Early bryological literature
In my work for the Index Muscorum it became apparent that dating problems existed for publications of the years 1825-1827, which were important for the nomenclature of Musci. The article by Arnott, Nouvelle disposition méthodique des espèces de mousses, was indicated from 1825 in some sources, but the copy of the periodical consulted had the title—date 1827 and the fascicle conderned probably was issued in 1826, Bridel, Bryologia universa, had the internal date 16 Dec. 1826 in the preface, usually bound with vol.1 the year 1826 for this volume, therefore, could be doubted. Moreover a supplement to the same volume was apparently published later than the main text, but the date 1827, assigned to this part in the preparation of Index Muscorum, was not fully confirmed. Some of the 11 parts of Schwaegrichen, Species Muscorum ... Supplementum, had to be dated with more precision, in connection with other works, th than was possible during the work for the Index Muscorum. Within the framework of the project Bibliographic Huntiana of the Hunt Botanical Library, Pittsburgh, Pa., it was possible to select a chapter of botanical bibliography, and the bryological publications of these three years were chosen with the literature related thereto. An effort was made to trace every book containing names of Musci. Articles in periodicals were not checked as thoroughly as the books. To bridge the gap between 1825 and 1821, the last year studied by Dr. Sayre in her Dates of publications treating Musci ... , bryological publications of the years 1822-1824 were studied too, but no effort was made to treat this period exhaustively. The publications included in this thesis are described according to the method of descriptive bibliography, as developed by W.W. Greg, F. Bowers, and for botanical books by Allan Stevenson. This method is adapted to the problems of the books of the period, by omitting the description of some features (binding, type-font) and by using page references in the descriptions of the contents instead of signature references. Some refinements in the method are proposed and applied. A new key for determination of books of handmade paper, especially laid paper, is included, Information concerning the dates of publication was derived from the references to reviews and announcements in contemporaneous periodicals, collected by a team of workers of the Hunt Botanical Library; I checked the original sources in many cases which might be critical. Moreover I studied several manuscript collections in botanical libraries and in archives. Completeness in these two fields, reviews and manuscripts, of course, is impossible, but some important sources remained untapped because of time restrictions. The result is the first analytical bibliography of all publications on a plant group of a certain period, at least to my knowledge. A considerable number of dates of publication are given with more precision than was the case up to now. Some of the important solutions to special problems or new points which came to light are enumerated below. 1. The article of Arnott was published in no less than 5 variants. The first one certainly is the quarto separate, which has the title-date 1825. My research made it probable that this was issued in January 1826. The later variants may be of importance because of indirect references to Schwaegrichen and Gaudichaud. 2. The two volumes of Bridel: Bryologia universa, were indeed published in 1826 and 1827, as the titles indicate; however, the supplement to vol.1 and the preliminaries were published together with vol.2. 3. The several parts of Schwaegrichen’s supplements are placed in the chronological order with the other important publications. For some parts, however, more accurate dates would be welcome. 4. The relative dates of Greville: Flora Edinensis, and the relevant fascicle of his Scottish cryptogamic flora were better established than those used in the Index Muscorum. 5. The contents, of the fascicles of a number of books and periodicals were determined, mainly with the help of internal bibliographical evidence. These were in several cases not known to the last details, e.g. Hooker: Musci exotici and Exotic flora. Off-sets of fascicle-titles in a particular copy of the latter work were helpful in establishing the breaks and dates of some fascicles. 6. Some publications were found, of which the new names of Musci were overlooked in the bryological literature (Cambessèdes, Chevallier). 7. The first color prints of mosses, to my knowledge, are indicated: of protonema in T.F.L. Nees von Esenbeck, 1824, and of complete plants in Sommerfelt, 1826, and Chevallier, 1826. 8. Of several books cancellantia are described which were not yet indicated before, including some in the starting-point book, Hedwig: Species Muscorum frondosorum. 9. Wove paper, originally used for expensive paper states of books, apparently became available in larger quantities and at relatively lower prices in the period treated, since several books show a shift from laid to wove paper. Machine-made paper was not yet often used for books; I only saw this paper type with certainty in the Transactions of the Linnean Society [London] of 1827 (see Greville n.9). As a general result of this research I can discuss the development of bryology in the first three decades of the 19th century, stressing the application of the natural classification to bryophytes, and the diverse opinions on the life cycle of mosses.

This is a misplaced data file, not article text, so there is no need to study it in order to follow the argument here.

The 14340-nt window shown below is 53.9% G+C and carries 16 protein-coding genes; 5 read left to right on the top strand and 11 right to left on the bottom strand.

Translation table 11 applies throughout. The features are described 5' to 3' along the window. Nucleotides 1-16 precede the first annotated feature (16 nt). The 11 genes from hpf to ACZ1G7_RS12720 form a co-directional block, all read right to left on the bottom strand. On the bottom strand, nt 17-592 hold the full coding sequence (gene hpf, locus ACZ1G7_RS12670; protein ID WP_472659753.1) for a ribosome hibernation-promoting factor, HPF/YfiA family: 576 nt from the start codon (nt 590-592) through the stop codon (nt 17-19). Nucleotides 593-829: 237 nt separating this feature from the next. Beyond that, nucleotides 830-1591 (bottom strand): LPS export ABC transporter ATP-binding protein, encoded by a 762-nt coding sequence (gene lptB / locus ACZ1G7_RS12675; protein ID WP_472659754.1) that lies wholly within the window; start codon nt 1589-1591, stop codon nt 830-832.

|Journal||Mededelingen van het Botanisch Museum en Herbarium van de Rijksuniversiteit te Utrecht|
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Margadant, W. D. (1968). Early bryological literature. Mededelingen van het Botanisch Museum en Herbarium van de Rijksuniversiteit te Utrecht, 283(1), 3–277.